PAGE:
Skip Navigation
Skip to contents

ACC : Acute and Critical Care

OPEN ACCESS
SEARCH
Search

Articles

Page Path
HOME > Acute Crit Care > Volume 28(1); 2013 > Article
Original Article Blood Gases during Cardiopulmonary Resuscitation in Predicting Arrest Cause between Primary Cardiac Arrest and Asphyxial Arrest
Sei Jong Bae, Byung Kook Lee, Ki Tae Kim, Kyung Woon Jeung, Hyoung Youn Lee, Yong Hun Jung, Geo Sung Lee, Sun Pyo Kim, Seung Joon Lee

DOI: https://doi.org/10.4266/kjccm.2013.28.1.33
1Department of Emergency Medicine, Chonnam National University Hospital, Gwangju, Korea. neoneti@hanmail.net
2Department of Emergency Medicine, Chosun University Hospital, Gwangju, Korea.
3Department of Emergency Medicine, Seoul St. Mary's Hospital, Seoul, Korea.
  • 2,338 Views
  • 22 Download
  • 0 Crossref
  • 0 Scopus

BACKGROUND
If acid-base status and electrolytes on blood gases during cardiopulmonary resuscitation (CPR) differ between the arrest causes, this difference may aid in differentiating the arrest cause. We sought to assess the ability of blood gases during CPR to predict the arrest cause between primary cardiac arrest and asphyxial arrest.
METHODS
A retrospective study was conducted on adult out-of-hospital cardiac arrest patients for whom blood gas analysis was performed during CPR on emergency department arrival. Patients were divided into two groups according to the arrest cause: a primary cardiac arrest group and an asphyxial arrest group. Acid-base status and electrolytes during CPR were compared between the two groups.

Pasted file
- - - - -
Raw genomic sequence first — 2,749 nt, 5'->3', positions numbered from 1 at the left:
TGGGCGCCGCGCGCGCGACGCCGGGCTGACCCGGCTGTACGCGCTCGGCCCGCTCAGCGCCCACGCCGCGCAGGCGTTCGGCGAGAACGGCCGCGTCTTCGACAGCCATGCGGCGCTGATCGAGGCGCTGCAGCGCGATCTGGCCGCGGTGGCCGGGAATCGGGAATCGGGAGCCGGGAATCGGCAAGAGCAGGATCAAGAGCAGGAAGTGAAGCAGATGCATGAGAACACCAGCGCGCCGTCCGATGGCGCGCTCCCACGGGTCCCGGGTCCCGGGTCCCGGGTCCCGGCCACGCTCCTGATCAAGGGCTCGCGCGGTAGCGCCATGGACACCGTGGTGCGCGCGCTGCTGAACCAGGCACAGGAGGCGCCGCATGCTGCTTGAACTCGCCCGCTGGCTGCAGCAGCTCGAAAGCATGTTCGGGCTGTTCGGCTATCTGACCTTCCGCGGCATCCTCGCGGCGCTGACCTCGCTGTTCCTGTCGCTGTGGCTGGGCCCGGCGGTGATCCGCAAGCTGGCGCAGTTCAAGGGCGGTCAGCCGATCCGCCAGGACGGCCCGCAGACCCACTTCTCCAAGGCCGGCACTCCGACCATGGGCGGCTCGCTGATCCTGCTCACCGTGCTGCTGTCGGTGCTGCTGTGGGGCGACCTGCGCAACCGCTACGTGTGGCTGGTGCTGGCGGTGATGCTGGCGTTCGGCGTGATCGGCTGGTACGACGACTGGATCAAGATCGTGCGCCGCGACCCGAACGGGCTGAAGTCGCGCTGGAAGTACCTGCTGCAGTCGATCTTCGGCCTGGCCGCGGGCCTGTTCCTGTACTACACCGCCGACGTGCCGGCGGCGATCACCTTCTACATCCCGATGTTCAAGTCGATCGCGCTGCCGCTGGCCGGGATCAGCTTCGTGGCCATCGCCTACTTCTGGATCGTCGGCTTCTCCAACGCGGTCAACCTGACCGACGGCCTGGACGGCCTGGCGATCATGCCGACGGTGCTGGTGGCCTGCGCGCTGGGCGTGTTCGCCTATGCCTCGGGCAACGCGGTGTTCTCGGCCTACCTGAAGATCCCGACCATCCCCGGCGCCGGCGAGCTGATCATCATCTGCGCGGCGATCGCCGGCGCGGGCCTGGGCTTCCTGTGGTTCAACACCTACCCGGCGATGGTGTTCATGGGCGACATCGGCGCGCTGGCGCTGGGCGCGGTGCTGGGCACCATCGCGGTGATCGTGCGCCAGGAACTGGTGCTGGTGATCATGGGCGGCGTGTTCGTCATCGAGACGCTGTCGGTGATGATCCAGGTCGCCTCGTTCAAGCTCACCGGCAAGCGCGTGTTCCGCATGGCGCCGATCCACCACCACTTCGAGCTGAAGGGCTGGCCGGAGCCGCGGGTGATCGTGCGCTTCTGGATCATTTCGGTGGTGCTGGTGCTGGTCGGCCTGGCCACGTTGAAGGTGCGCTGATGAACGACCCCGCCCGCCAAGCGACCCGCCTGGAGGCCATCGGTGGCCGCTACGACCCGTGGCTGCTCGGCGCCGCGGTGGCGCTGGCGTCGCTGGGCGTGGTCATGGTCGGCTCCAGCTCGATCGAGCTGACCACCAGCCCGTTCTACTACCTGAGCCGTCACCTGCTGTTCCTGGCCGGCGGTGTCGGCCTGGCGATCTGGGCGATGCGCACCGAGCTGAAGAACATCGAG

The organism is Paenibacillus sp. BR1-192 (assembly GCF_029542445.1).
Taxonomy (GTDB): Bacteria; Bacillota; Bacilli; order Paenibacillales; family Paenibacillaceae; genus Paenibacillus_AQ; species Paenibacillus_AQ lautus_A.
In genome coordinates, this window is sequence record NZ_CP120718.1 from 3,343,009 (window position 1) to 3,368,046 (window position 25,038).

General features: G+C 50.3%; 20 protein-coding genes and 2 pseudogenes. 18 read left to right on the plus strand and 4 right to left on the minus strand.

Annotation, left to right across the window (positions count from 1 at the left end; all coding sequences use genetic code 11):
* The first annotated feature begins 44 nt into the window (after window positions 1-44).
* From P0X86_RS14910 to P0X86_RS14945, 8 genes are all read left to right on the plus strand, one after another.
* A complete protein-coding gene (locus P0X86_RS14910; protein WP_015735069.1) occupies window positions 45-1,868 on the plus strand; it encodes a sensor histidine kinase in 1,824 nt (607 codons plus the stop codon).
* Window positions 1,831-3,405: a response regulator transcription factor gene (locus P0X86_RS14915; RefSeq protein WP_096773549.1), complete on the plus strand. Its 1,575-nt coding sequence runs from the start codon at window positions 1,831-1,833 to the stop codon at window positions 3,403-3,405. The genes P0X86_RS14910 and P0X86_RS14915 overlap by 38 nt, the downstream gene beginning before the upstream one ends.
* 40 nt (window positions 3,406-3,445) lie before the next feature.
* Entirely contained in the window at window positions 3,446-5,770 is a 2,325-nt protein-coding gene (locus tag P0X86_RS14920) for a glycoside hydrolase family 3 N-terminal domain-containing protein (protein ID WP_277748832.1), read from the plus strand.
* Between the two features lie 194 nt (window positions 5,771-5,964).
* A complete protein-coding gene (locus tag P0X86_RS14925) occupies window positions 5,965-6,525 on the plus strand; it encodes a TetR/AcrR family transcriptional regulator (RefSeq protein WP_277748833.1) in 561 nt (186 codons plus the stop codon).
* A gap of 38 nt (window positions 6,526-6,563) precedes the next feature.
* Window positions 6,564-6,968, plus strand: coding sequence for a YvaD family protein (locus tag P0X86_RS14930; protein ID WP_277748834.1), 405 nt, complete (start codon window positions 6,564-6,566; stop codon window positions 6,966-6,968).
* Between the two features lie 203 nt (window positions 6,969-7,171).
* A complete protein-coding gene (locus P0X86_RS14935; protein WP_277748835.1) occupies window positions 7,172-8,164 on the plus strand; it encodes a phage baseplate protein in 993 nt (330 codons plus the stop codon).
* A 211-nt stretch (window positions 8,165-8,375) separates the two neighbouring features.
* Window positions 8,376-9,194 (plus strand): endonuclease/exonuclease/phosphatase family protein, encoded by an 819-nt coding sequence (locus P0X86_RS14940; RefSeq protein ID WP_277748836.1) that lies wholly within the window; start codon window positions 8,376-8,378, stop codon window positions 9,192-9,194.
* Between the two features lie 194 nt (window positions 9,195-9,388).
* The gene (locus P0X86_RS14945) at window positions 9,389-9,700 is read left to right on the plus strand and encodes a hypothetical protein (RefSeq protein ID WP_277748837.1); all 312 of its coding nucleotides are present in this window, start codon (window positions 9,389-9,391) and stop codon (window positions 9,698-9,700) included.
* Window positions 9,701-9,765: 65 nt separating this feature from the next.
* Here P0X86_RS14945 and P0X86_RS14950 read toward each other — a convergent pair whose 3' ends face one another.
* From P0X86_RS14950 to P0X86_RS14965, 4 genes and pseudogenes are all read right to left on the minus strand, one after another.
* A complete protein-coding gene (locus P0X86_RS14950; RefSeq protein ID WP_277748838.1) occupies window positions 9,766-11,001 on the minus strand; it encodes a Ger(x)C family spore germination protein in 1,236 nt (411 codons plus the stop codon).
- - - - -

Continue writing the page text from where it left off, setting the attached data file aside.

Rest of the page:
RESULTS
Presumed arterial samples showed higher potassium in the asphyxial arrest group (p < 0.001). On the other hand, presumed venous samples showed higher potassium (p = 0.001) and PCO2 (p < 0.001) and lower pH (p = 0.008) and oxygen saturation (p = 0.01) in the asphyxial arrest group. Multiple logistic regression analyses revealed that arterial potassium (OR 5.207, 95% CI 1.430-18.964, p = 0.012) and venous PCO2 (OR 1.049, 95% CI 1.021-1.078, p < 0.001) were independent predictors of asphyxial arrest. Receiver operating characteristic curve analyses indicated an optimal cut-off value for arterial potassium of 6.1 mEq/L (sensitivity 100% and specificity 86.4%) and for venous PCO2 of 70.9 mmHg (sensitivity 84.6% and specificity 65.9%).
CONCLUSIONS
The present study indicates that blood gases during CPR can be used to predict the arrest cause. These findings should be confirmed through further studies.


ACC : Acute and Critical Care